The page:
Like a plant needs sunlight, a child needs books to grow. Everywhere in the world, books inspire and enlighten children. Books are an important part of supporting Sustainable Development Goals because they open young girls minds to new thinking and new opportunities to contribute to our world. Children’s books help educate young kids and give them what they need to grow into amazing people to lead future generations; but over 265 million kids all over the world don’t have access to books.
A research study at New York University proved that 6-month old babies who are read to by their parents, on average, achieve more academically than other kids. The same study shows that kids who grow up in houses with at least 500 books are 20 times more likely to graduate college. The results are clear, the more you read, the more you become an empathetic and connected member of society.
Not only does reading develop young brains, it keeps older brains younger. Avni Bavishi, a health professional said, “Reading, by engaging the brain, may keep the brain active enough to prevent cognitive decline that is associated with a variety of diseases associated with earlier mortality,”. In 1992, the University of Michigan started to survey their elderly patients, “How many hours did you read last week?” This question was answered by thousands of patients for over 12 years. Now, The Yale School of Public Health analyzed all of the old responses, data, and results to see how much books affect your life. They found that people who read books consistently were living about two years longer than the people who would only read the morning newspaper.
Reading is critical because it improves your health, vocabulary, knowledge, sleep, empathy, thinking, and social awareness. Six out of every ten people are lacking basic literacy skills; and in some less-developed countries, 1 in every 4 girls are not in school. Change is needed, and books and literacy skills are a key solution to the global goal #4: Quality education.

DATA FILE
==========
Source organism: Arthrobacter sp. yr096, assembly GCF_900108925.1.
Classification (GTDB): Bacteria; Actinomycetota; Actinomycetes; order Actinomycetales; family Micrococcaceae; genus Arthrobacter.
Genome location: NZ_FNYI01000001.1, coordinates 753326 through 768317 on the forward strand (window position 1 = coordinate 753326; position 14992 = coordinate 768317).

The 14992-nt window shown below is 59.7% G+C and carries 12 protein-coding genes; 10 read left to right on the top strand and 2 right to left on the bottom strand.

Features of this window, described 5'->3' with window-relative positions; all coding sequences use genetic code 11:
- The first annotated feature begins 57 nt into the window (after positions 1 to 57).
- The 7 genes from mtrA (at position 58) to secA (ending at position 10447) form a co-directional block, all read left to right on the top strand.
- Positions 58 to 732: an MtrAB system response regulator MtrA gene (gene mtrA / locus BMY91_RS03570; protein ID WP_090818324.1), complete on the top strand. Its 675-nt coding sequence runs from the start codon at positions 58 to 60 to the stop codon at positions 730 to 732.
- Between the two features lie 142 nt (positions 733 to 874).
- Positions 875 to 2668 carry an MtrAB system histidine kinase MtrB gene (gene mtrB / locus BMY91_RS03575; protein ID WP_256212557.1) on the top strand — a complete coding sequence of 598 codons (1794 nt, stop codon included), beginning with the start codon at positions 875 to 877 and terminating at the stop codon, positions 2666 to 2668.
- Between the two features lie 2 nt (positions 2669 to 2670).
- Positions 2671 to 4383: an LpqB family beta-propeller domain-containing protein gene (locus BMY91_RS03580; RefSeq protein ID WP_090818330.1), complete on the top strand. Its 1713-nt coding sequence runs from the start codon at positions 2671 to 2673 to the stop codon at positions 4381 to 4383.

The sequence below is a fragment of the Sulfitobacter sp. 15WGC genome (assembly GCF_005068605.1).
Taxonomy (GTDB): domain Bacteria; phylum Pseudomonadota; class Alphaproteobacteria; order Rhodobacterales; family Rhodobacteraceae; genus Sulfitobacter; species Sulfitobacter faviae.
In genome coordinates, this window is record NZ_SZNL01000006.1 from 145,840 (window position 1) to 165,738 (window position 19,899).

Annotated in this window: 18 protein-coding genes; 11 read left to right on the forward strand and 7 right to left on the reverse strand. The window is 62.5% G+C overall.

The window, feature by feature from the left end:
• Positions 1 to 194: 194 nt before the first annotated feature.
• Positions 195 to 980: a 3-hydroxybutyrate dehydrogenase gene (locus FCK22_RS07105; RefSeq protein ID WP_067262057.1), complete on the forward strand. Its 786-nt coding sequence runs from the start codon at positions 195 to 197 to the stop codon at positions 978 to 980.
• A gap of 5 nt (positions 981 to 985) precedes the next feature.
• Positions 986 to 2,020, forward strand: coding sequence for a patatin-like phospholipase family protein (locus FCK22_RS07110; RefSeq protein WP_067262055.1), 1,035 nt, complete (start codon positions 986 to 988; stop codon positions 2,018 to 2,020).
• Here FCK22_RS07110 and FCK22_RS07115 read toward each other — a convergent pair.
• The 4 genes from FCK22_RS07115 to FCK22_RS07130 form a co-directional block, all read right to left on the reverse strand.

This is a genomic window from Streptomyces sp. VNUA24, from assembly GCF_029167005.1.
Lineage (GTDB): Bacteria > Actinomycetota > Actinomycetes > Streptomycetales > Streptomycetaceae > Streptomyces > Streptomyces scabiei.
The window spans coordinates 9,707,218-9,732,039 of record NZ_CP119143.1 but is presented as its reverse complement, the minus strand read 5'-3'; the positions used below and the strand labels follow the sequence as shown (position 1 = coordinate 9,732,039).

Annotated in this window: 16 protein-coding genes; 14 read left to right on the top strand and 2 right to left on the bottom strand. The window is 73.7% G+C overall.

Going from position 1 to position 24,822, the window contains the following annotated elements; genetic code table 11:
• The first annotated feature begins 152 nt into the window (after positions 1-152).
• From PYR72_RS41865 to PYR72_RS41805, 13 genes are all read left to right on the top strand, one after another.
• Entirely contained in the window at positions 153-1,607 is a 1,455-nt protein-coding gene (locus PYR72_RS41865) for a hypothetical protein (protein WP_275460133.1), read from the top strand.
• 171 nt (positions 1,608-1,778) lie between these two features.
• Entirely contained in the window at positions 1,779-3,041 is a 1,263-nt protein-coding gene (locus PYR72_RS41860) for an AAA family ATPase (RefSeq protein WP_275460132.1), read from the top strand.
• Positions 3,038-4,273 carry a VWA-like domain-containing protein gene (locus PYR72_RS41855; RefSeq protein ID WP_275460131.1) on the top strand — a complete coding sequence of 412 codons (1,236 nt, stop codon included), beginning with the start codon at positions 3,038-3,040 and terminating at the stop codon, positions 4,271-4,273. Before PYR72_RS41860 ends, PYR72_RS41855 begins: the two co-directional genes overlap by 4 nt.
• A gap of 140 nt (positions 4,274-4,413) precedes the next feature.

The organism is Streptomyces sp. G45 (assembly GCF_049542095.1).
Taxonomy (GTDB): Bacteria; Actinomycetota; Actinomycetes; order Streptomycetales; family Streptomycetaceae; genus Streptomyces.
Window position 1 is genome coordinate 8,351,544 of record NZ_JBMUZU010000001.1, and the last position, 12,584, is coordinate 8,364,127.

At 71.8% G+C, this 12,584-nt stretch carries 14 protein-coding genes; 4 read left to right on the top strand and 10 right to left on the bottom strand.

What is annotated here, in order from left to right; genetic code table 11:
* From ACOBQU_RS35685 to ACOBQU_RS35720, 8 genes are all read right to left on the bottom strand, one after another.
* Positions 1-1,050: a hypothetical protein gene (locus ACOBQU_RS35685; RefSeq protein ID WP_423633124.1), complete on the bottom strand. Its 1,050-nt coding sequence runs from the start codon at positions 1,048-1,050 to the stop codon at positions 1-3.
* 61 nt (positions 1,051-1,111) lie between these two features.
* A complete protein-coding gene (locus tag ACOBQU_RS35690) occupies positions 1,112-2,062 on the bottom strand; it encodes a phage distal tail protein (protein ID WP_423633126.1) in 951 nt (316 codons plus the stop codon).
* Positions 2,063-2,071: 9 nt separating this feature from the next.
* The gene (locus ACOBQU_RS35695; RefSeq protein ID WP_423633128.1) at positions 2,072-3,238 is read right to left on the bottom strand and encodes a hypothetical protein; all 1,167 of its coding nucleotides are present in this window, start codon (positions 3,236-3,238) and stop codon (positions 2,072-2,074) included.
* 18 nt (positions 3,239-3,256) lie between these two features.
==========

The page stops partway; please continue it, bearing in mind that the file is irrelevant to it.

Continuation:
Now, some people are taking on a challenge to read 50 books a year; Stephanie Huston (a writer and world traveler) was two months into this challenge of substituting electronics for books when she reported of having better sleep, peace, and had learned a ton. Children’s books educate kids with 50% more words than prime time TV and give them the chances in learning that they need, only further proving how much more educational a simple paper book can be then television.
This is why on April 2nd, everywhere in the world, we celebrate the International day of children’s books. So pick up a good book today, read for yourself and others, or donate a book to kids in need. Reading is so important to help shape kids’ opinions, perspectives, and ultimately the choices they make that will impact our world.
“Stories allow us to feel connected with others and part of something bigger than ourselves.”-Professor Melanie Green